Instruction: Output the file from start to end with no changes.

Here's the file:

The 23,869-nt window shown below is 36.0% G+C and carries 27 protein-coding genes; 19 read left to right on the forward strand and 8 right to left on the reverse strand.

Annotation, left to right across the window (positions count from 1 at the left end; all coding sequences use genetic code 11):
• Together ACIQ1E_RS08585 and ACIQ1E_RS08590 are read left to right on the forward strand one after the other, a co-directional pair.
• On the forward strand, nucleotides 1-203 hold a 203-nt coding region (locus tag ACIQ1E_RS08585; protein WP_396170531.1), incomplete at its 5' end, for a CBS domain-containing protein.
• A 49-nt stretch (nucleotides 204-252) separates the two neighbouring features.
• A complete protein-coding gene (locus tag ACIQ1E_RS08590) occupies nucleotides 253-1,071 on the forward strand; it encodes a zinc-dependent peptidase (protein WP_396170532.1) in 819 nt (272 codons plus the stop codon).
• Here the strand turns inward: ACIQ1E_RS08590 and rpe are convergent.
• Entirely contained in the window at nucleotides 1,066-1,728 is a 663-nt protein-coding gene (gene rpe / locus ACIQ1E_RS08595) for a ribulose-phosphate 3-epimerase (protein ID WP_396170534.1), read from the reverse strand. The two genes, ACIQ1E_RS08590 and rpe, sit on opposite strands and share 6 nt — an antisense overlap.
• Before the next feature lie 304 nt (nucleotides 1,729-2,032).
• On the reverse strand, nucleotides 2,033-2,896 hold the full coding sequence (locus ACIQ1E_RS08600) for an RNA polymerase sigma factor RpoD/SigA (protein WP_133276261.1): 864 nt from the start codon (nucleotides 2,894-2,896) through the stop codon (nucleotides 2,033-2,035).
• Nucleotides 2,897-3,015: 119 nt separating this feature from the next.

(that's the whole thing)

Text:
The 23,869-nt window shown below is 36.0% G+C and carries 27 protein-coding genes; 19 read left to right on the forward strand and 8 right to left on the reverse strand.

Annotation, left to right across the window (positions count from 1 at the left end; all coding sequences use genetic code 11):
• Together ACIQ1E_RS08585 and ACIQ1E_RS08590 are read left to right on the forward strand one after the other, a co-directional pair.
• On the forward strand, nucleotides 1-203 hold a 203-nt coding region (locus tag ACIQ1E_RS08585; protein WP_396170531.1), incomplete at its 5' end, for a CBS domain-containing protein.
• A 49-nt stretch (nucleotides 204-252) separates the two neighbouring features.
• A complete protein-coding gene (locus tag ACIQ1E_RS08590) occupies nucleotides 253-1,071 on the forward strand; it encodes a zinc-dependent peptidase (protein WP_396170532.1) in 819 nt (272 codons plus the stop codon).
• Here the strand turns inward: ACIQ1E_RS08590 and rpe are convergent.
• Entirely contained in the window at nucleotides 1,066-1,728 is a 663-nt protein-coding gene (gene rpe / locus ACIQ1E_RS08595) for a ribulose-phosphate 3-epimerase (protein ID WP_396170534.1), read from the reverse strand. The two genes, ACIQ1E_RS08590 and rpe, sit on opposite strands and share 6 nt — an antisense overlap.
• Before the next feature lie 304 nt (nucleotides 1,729-2,032).
• On the reverse strand, nucleotides 2,033-2,896 hold the full coding sequence (locus ACIQ1E_RS08600) for an RNA polymerase sigma factor RpoD/SigA (protein WP_133276261.1): 864 nt from the start codon (nucleotides 2,894-2,896) through the stop codon (nucleotides 2,033-2,035).
• Nucleotides 2,897-3,015: 119 nt separating this feature from the next.